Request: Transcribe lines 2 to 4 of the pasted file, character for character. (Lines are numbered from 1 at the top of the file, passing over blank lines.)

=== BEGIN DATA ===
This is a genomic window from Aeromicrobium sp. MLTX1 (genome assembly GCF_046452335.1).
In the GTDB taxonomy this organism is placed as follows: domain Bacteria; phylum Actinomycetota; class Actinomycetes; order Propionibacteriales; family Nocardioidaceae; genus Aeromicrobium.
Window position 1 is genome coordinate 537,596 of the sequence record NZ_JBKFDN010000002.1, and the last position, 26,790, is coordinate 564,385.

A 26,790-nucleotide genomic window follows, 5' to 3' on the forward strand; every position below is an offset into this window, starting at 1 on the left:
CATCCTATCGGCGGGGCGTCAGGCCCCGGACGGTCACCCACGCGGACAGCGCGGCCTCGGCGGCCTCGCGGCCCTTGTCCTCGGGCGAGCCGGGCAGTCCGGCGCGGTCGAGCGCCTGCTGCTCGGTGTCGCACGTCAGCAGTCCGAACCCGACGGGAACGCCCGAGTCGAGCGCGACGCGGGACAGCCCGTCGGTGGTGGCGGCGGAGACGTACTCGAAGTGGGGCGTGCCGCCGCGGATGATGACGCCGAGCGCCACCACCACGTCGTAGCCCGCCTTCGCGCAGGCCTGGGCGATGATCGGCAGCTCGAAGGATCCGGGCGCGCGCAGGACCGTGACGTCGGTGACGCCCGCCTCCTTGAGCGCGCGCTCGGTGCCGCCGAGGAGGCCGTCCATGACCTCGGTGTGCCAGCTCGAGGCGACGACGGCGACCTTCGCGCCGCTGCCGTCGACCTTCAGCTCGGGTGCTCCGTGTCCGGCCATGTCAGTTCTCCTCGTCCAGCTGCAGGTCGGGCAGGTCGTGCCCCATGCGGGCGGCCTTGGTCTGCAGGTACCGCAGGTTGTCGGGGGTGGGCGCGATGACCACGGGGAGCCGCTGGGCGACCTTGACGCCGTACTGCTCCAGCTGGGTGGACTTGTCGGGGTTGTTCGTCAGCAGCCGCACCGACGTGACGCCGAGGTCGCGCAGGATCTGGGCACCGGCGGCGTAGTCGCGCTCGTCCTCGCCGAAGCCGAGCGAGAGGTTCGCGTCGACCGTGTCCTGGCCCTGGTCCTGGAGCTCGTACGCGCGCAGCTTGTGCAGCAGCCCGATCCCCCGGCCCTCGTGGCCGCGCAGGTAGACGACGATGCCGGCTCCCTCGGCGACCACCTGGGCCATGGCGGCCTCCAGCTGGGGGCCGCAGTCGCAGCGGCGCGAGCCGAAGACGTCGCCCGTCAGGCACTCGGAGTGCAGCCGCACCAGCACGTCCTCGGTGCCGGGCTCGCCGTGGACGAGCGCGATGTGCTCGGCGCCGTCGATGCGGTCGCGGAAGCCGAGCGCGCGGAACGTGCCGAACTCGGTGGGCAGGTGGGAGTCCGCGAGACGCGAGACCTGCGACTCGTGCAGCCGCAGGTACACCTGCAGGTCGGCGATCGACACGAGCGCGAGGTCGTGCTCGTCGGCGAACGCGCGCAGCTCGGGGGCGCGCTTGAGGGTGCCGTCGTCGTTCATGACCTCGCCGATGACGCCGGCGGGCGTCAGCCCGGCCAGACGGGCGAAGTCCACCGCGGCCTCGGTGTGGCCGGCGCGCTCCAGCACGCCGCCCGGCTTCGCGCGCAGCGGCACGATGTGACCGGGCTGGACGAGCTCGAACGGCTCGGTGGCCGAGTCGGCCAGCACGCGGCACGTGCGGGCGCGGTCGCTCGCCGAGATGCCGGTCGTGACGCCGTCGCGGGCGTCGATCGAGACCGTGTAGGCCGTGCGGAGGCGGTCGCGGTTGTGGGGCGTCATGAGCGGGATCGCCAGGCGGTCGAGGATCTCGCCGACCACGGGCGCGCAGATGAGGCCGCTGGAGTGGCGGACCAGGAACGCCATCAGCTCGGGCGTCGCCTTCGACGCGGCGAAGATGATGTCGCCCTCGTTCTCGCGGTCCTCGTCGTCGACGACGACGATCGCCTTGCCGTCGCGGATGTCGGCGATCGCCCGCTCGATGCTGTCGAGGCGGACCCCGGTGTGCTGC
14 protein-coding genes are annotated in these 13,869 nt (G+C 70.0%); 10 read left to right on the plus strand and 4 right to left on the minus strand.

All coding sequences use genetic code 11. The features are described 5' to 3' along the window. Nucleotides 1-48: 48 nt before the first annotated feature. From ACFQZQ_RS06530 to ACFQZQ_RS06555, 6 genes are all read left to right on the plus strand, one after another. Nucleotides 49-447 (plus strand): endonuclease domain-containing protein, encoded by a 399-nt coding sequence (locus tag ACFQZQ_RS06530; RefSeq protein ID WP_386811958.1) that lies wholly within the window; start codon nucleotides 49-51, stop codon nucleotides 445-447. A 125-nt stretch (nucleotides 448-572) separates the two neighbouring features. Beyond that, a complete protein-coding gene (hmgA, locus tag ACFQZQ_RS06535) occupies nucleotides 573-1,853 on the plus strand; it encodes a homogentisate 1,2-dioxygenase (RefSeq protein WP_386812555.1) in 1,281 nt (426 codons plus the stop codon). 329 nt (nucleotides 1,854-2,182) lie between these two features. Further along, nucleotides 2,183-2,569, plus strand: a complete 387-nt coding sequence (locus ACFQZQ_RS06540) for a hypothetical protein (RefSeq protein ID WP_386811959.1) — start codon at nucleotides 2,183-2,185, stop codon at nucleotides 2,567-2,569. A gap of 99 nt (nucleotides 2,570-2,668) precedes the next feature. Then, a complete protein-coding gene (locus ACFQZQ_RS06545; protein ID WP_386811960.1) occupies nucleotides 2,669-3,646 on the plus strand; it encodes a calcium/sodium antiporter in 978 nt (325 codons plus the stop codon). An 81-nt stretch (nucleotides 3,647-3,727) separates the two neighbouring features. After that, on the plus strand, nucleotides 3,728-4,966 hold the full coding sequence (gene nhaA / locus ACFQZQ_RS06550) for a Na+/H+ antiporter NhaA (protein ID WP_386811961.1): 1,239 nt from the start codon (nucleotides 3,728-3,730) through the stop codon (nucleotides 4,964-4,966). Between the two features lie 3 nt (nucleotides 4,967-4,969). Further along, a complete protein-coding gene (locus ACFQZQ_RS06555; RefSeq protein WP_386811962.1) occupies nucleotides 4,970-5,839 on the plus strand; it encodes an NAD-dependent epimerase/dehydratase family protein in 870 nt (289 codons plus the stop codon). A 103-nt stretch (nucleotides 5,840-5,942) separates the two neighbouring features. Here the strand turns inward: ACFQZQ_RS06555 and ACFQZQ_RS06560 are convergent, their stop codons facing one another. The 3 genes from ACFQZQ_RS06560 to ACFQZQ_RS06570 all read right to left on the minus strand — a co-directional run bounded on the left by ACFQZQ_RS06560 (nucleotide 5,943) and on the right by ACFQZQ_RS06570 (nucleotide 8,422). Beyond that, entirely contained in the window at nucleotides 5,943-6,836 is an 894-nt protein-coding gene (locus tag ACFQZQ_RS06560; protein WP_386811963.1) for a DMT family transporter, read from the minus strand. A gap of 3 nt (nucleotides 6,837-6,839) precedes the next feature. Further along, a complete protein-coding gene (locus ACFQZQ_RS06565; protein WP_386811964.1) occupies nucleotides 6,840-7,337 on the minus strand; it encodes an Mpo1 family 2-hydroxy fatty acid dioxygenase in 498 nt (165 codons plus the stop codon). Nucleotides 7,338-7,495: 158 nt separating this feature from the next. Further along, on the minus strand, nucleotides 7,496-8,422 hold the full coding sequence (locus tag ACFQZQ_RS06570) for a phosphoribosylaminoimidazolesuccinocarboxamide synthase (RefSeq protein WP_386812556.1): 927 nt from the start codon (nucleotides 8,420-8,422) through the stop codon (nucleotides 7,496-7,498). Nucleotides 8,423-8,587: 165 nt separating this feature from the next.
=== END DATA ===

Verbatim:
In the GTDB taxonomy this organism is placed as follows: domain Bacteria; phylum Actinomycetota; class Actinomycetes; order Propionibacteriales; family Nocardioidaceae; genus Aeromicrobium.
Window position 1 is genome coordinate 537,596 of the sequence record NZ_JBKFDN010000002.1, and the last position, 26,790, is coordinate 564,385.

A 26,790-nucleotide genomic window follows, 5' to 3' on the forward strand; every position below is an offset into this window, starting at 1 on the left: